The Collison Newsletter January 2008

                    DRUGS – THE TOP 10 FOR 2006-2007 *  

My July 2006 and February 2007 newsletters discussed the ‘Top 10 Drugs’ for 2004-2005 and 2005-2006 respectively.


The ‘Australian Prescriber’, volume 30, number 6, December 2007, lists the top 10 drugs for 2006-2007. These were the subsidised drugs (that is, those part-paid by the Australian Government direct to the pharmaceutical companies) prescribed under the PBS (Pharmaceutical Benefits Scheme) or RPBS (Repatriation PBS). The tables do not include private prescriptions (ie, those fully paid by the patient). The source of the data was the Drug Utilisation Sub-Committee Drug Utilisation Database (Commonwealth of Australia). 


In this newsletter, because there has been very little change in the top 10 drugs from the last two years, I will highlight the top two drugs in the three categories:

·       defined daily dose (DDD) per 1000 population per day

·       prescription counts

·       cost to the Government (that is, to us, the taxpayers).


Table 1.   Top 2 drugs supplied by DDD/1000 pop/day

Drug 2004–20052005-20062006-2007






1. atorvastatin98.173116.088131.799
2. simvastatin55.96758.70758.072

 Table 2.   Top 2 drugs by prescription counts 

Drug 2004–20052005-20062006-2007




1. atorvastatin8,074,2029,045,27310,000,495
2. simvastatin6,275,5776,355,3056,231,212

 Table 3.  Top 2 drugs by cost to Government 

Drug 2004-20052005-20062006-2007
 Cost to Government ($A)  Cost to Government ($A)  Cost to Government ($A) 
1. atorvastatin460,930,251522,357,695562,234,406
2. simvastatin369,659,052330,247,669309,227,367

 Table 4.  Cost to the Government of the Top 10 drugs 



  Table 5.  Cost to the Government (A$) of the Top 2 drugs 



  Table 6.   Cost to the Government (A$) of the 3 statin drugs within the Top 10 (No1, No 2 and No8 Pravastatin) 



The top 2 drugs are both ‘statins’, prescribed to treat raised blood cholesterol levels. These two drugs now cost the Government A$871,461,773. There has been an increase in approximately $20,000,000 each year from 2004-5, to 2005-6, to 2006-7 (see table 5).


The number of prescriptions for the No1 drug, atorvastatin, has risen by about 1,000,000 each year. The number of prescriptions for the No2 drug, simvastatin, is essentially unchanged over the same period (see table 2).


The DDD/1000/day of the top 2 (statins) drugs, that is, the number of people in every thousand Australians who were taking the standard dose every day is:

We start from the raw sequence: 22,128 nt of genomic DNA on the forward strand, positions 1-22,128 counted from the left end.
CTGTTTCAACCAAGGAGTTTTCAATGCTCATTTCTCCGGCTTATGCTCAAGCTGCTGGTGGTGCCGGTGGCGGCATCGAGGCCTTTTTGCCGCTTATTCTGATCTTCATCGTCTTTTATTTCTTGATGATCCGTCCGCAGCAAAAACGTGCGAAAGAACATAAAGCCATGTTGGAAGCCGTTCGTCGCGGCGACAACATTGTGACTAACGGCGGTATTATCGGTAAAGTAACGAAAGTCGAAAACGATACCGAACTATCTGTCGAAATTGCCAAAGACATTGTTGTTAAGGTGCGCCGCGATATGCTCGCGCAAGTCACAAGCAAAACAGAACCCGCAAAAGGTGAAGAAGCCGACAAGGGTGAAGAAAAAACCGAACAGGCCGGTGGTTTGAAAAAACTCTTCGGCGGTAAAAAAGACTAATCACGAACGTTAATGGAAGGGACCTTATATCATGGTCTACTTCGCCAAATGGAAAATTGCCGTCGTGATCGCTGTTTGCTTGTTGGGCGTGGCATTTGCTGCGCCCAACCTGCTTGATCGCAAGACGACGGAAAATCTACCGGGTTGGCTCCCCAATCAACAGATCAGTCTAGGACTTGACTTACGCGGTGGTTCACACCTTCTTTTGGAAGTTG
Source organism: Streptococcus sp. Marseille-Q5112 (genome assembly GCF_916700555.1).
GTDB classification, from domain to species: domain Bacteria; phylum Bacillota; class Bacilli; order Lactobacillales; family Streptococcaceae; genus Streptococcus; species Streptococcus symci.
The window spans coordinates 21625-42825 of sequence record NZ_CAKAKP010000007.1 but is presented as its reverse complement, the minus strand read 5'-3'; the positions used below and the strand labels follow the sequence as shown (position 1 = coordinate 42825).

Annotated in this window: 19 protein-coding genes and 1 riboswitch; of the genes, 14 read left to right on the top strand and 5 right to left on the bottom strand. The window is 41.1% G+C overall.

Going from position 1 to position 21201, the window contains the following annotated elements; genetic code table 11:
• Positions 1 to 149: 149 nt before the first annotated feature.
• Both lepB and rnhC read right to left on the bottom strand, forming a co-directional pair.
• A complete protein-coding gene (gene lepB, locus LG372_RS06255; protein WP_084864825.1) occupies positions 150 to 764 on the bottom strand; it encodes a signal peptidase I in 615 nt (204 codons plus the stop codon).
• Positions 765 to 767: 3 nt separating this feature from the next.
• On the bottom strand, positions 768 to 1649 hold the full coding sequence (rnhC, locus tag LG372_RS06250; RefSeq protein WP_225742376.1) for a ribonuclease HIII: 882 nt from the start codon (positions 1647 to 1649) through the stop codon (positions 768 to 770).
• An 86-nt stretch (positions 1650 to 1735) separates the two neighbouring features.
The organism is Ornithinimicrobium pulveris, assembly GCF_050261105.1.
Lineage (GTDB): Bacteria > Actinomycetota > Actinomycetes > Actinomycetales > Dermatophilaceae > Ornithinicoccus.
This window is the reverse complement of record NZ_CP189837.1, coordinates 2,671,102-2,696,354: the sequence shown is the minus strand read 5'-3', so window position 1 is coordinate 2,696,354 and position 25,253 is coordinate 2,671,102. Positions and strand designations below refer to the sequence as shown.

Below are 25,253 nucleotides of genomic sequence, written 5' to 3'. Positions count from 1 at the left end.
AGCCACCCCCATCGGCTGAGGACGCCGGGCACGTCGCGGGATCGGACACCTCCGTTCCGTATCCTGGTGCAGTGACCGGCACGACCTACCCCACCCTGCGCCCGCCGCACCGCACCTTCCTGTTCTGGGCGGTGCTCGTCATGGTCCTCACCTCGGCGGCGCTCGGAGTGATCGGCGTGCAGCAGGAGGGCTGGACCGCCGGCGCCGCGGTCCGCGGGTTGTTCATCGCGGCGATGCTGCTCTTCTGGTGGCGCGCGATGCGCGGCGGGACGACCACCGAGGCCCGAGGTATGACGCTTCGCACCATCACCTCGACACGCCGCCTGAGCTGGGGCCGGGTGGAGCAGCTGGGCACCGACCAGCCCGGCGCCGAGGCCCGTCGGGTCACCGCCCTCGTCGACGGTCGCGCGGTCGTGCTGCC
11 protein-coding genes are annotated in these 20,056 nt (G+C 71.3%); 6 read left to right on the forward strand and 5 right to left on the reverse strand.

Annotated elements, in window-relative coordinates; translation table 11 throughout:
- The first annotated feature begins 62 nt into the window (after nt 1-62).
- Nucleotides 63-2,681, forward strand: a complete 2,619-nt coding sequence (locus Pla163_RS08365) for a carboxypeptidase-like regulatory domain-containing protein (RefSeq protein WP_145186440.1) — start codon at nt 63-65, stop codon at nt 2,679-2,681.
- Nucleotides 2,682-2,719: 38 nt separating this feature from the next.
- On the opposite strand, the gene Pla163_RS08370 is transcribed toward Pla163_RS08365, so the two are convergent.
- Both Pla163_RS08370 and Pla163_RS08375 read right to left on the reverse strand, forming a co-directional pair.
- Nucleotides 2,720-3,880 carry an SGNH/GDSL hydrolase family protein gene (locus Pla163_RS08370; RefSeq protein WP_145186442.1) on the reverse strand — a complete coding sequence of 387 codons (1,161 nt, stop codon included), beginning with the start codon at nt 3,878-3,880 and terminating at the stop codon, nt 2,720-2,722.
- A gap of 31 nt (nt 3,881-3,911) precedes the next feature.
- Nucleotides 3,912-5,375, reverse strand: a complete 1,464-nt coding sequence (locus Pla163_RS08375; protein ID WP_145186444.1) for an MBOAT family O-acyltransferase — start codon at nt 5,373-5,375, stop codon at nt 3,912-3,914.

98+56 = 154116+59 =175132+58 =190

The DDD/1000/day of the 3 statins in the top 10 (nos 1,2,8) is:



98+56+14 = 168116+59 +14 =189132+58+13.5 =203.5

This means that, in 2004-5, close to one in every six people (1:5.95) were taking a statin drug to lower blood lipids. A year later, this figure approached one in five (1:5.29). Now, one year later, the figure is greater than one in five (1:4.91). (These figures are independent of private prescriptions and prescriptions for other statins).

 Lifestyle Change Versus Drugs 

With a lifestyle change, how many prescriptions for these statin drugs would be required?


Lifestyle changes that would dramatically reduce the intake of the statin drugs include:

·       weight reduction

·       a plant-based, low-fat diet (refer to my book ‘How to Live to 100+ Years, Free from Symptoms and Disease’ detailed on the homepage)

·       regular exercise and stress management, as well as adequate relaxation and rest.

 A Case Study of Lifestyle Change 

A brief case history will illustrate this. GM is a male, now aged 41 years.

December 2002

Weight 109kg, BMI 35.6

Total cholesterol 7.8 mmol/L (Normal range is 3.0-5.5 mmol/L)

Blood pressure 190/110

Exercise - minimal

February 2005

Weight 72kg, BMI 23.5

Total cholesterol 4.1 mmol/L

Blood pressure 100/55

Exercise - walking up to 10km/day

February 2007

Weight 84kg, BMI 27.5

Total cholesterol 5.4 mmol/L

Blood pressure 100/60

Exercise - walking, but reduced

October 2007

Weight 87kg, BMI 28.4

Total cholesterol 6.5 mmol/L

Blood pressure 105/70

Exercise - limited walking (knee problems)


In 2002, his diet was dominantly animal based. By changing his diet to be essentially plant-based, low-fat and calorie-restricted, and by exercising regularly, he achieved the weight loss to the goal weight of 72kg. His diet then regressed due to family illness and stress – hence the weight gain and gradual increase in cholesterol. He is now back on the correct diet, and again losing weight.


To take a drug is a quick fix. It takes time, discipline, motivation and understanding to embrace a healthy lifestyle, to prevent disease and, as illustrated above, to reverse disease if already present.


A correct diet (plant-based, low fat) is one of the most significant aspects of the lifestyle that leads to Health and Longevity.


* Copyright 2008: The Huntly Centre.

Disclaimer:  All material on the website is provided for informational or educational purposes only. Consult a health professional regarding the applicability of any opinions or recommendations expressed herein, with respect to your symptoms or medical condition.



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